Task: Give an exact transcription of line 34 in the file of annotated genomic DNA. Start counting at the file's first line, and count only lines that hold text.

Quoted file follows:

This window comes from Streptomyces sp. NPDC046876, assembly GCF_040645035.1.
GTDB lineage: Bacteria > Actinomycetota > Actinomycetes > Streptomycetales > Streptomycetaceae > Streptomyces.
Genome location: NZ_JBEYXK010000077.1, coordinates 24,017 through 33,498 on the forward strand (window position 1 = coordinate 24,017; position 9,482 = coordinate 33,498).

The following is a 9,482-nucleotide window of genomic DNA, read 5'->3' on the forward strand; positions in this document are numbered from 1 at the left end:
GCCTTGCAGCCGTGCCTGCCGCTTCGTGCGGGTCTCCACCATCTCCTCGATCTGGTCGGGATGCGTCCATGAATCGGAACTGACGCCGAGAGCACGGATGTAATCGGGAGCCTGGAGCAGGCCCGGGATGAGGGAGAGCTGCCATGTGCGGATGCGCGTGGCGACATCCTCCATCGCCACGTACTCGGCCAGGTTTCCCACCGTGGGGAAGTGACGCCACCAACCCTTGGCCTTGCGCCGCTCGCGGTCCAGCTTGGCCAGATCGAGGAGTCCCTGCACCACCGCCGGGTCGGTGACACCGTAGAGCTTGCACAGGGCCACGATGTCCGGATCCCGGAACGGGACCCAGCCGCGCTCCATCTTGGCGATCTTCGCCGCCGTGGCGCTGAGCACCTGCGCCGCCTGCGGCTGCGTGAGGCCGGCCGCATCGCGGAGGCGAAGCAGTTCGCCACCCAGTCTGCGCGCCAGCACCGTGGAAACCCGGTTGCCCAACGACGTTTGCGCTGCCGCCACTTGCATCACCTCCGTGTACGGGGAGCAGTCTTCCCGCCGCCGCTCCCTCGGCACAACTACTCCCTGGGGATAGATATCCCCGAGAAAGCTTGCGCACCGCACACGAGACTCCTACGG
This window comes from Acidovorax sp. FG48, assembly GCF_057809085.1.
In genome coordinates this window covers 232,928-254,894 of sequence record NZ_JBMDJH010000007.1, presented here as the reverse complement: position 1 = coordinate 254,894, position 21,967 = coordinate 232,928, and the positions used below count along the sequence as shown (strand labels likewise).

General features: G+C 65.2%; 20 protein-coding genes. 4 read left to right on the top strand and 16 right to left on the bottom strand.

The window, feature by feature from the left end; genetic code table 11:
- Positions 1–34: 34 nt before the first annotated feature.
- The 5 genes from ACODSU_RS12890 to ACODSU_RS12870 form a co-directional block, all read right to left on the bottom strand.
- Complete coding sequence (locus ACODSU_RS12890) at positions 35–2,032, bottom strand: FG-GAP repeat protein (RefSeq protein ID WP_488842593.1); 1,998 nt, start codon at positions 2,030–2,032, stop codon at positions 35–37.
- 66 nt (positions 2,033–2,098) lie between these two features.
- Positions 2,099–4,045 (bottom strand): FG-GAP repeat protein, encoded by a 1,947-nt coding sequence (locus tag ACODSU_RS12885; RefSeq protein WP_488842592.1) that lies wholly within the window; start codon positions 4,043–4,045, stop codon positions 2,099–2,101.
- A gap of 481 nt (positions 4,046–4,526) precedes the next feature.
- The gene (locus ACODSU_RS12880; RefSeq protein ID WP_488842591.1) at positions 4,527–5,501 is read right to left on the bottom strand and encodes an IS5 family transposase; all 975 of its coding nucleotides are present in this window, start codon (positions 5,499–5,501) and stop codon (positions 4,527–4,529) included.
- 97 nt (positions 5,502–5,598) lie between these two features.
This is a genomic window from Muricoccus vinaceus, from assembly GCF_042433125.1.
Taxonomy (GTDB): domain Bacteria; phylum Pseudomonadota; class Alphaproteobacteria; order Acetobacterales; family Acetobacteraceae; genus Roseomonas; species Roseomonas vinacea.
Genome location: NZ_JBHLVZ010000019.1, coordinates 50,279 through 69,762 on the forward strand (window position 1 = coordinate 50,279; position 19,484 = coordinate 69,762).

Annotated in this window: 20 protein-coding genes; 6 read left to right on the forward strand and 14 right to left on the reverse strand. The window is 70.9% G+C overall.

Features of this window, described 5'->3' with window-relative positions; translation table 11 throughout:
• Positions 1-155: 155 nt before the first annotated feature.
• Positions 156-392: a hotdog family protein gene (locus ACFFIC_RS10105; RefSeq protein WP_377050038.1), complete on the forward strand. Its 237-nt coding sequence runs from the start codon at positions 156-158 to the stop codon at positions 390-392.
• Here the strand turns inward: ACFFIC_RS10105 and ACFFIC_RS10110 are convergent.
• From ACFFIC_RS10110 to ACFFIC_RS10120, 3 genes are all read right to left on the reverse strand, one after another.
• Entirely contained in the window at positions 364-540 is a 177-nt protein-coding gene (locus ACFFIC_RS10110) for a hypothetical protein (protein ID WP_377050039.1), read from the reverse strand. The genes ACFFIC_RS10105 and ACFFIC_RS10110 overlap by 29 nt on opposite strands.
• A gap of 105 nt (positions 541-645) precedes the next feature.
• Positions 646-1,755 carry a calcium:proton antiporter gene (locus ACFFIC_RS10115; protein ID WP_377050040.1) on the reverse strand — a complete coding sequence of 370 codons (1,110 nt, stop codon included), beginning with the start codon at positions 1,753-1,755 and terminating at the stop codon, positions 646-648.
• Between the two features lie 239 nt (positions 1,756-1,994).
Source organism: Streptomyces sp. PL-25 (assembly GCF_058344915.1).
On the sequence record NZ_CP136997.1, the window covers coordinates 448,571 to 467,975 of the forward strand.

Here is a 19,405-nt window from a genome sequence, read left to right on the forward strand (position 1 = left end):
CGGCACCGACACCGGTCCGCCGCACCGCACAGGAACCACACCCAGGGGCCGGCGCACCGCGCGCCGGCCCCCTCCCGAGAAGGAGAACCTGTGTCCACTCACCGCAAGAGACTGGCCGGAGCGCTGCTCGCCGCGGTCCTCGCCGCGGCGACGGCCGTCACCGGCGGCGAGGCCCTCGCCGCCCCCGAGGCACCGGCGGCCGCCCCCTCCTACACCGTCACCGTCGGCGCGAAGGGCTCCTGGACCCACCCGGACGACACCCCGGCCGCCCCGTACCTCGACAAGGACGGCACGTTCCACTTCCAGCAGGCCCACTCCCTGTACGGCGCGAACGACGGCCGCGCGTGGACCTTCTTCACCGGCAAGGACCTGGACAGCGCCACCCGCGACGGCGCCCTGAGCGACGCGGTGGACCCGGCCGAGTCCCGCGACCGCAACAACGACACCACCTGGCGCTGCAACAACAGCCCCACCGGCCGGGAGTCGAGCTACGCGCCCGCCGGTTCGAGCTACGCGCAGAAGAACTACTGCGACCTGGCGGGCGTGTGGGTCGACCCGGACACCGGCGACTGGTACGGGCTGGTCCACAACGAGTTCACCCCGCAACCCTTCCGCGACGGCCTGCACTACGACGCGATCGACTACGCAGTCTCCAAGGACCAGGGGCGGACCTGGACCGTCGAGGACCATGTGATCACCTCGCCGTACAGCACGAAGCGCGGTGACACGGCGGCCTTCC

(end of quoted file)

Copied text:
CGGCACCGACACCGGTCCGCCGCACCGCACAGGAACCACACCCAGGGGCCGGCGCACCGCGCGCCGGCCCCCTCCCGAGAAGGAGAACCTGTGTCCACTCACCGCAAGAGACTGGCCGGAGCGCTGCTCGCCGCGGTCCTCGCCGCGGCGACGGCCGTCACCGGCGGCGAGGCCCTCGCCGCCCCCGAGGCACCGGCGGCCGCCCCCTCCTACACCGTCACCGTCGGCGCGAAGGGCTCCTGGACCCACCCGGACGACACCCCGGCCGCCCCGTACCTCGACAAGGACGGCACGTTCCACTTCCAGCAGGCCCACTCCCTGTACGGCGCGAACGACGGCCGCGCGTGGACCTTCTTCACCGGCAAGGACCTGGACAGCGCCACCCGCGACGGCGCCCTGAGCGACGCGGTGGACCCGGCCGAGTCCCGCGACCGCAACAACGACACCACCTGGCGCTGCAACAACAGCCCCACCGGCCGGGAGTCGAGCTACGCGCCCGCCGGTTCGAGCTACGCGCAGAAGAACTACTGCGACCTGGCGGGCGTGTGGGTCGACCCGGACACCGGCGACTGGTACGGGCTGGTCCACAACGAGTTCACCCCGCAACCCTTCCGCGACGGCCTGCACTACGACGCGATCGACTACGCAGTCTCCAAGGACCAGGGGCGGACCTGGACCGTCGAGGACCATGTGATCACCTCGCCGTACAGCACGAAGCGCGGTGACACGGCGGCCTTCC